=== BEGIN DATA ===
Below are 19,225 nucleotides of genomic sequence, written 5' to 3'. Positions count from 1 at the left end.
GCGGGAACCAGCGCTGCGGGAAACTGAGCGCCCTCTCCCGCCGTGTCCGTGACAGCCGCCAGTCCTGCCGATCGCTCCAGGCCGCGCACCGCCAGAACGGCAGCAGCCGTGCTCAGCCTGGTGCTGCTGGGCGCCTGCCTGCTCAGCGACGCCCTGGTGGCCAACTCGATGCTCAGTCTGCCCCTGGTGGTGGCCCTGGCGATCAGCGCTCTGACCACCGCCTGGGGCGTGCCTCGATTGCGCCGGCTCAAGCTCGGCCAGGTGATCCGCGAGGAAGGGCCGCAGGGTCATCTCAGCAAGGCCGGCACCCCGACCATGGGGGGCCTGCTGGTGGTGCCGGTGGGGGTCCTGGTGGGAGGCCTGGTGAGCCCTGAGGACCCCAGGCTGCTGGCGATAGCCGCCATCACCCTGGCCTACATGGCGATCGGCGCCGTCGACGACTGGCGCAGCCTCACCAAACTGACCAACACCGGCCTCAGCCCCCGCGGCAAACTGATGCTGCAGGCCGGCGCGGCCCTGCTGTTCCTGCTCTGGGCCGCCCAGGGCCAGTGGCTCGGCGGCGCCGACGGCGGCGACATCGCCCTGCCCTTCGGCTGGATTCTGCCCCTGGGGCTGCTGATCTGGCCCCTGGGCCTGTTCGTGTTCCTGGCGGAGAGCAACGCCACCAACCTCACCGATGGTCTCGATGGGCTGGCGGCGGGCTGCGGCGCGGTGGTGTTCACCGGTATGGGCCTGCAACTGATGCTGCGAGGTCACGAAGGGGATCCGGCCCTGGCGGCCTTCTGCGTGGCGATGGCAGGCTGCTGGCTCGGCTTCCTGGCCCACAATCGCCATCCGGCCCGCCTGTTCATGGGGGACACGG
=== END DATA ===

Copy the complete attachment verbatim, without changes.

Below are 19,225 nucleotides of genomic sequence, written 5' to 3'. Positions count from 1 at the left end.
GCGGGAACCAGCGCTGCGGGAAACTGAGCGCCCTCTCCCGCCGTGTCCGTGACAGCCGCCAGTCCTGCCGATCGCTCCAGGCCGCGCACCGCCAGAACGGCAGCAGCCGTGCTCAGCCTGGTGCTGCTGGGCGCCTGCCTGCTCAGCGACGCCCTGGTGGCCAACTCGATGCTCAGTCTGCCCCTGGTGGTGGCCCTGGCGATCAGCGCTCTGACCACCGCCTGGGGCGTGCCTCGATTGCGCCGGCTCAAGCTCGGCCAGGTGATCCGCGAGGAAGGGCCGCAGGGTCATCTCAGCAAGGCCGGCACCCCGACCATGGGGGGCCTGCTGGTGGTGCCGGTGGGGGTCCTGGTGGGAGGCCTGGTGAGCCCTGAGGACCCCAGGCTGCTGGCGATAGCCGCCATCACCCTGGCCTACATGGCGATCGGCGCCGTCGACGACTGGCGCAGCCTCACCAAACTGACCAACACCGGCCTCAGCCCCCGCGGCAAACTGATGCTGCAGGCCGGCGCGGCCCTGCTGTTCCTGCTCTGGGCCGCCCAGGGCCAGTGGCTCGGCGGCGCCGACGGCGGCGACATCGCCCTGCCCTTCGGCTGGATTCTGCCCCTGGGGCTGCTGATCTGGCCCCTGGGCCTGTTCGTGTTCCTGGCGGAGAGCAACGCCACCAACCTCACCGATGGTCTCGATGGGCTGGCGGCGGGCTGCGGCGCGGTGGTGTTCACCGGTATGGGCCTGCAACTGATGCTGCGAGGTCACGAAGGGGATCCGGCCCTGGCGGCCTTCTGCGTGGCGATGGCAGGCTGCTGGCTCGGCTTCCTGGCCCACAATCGCCATCCGGCCCGCCTGTTCATGGGGGACACGG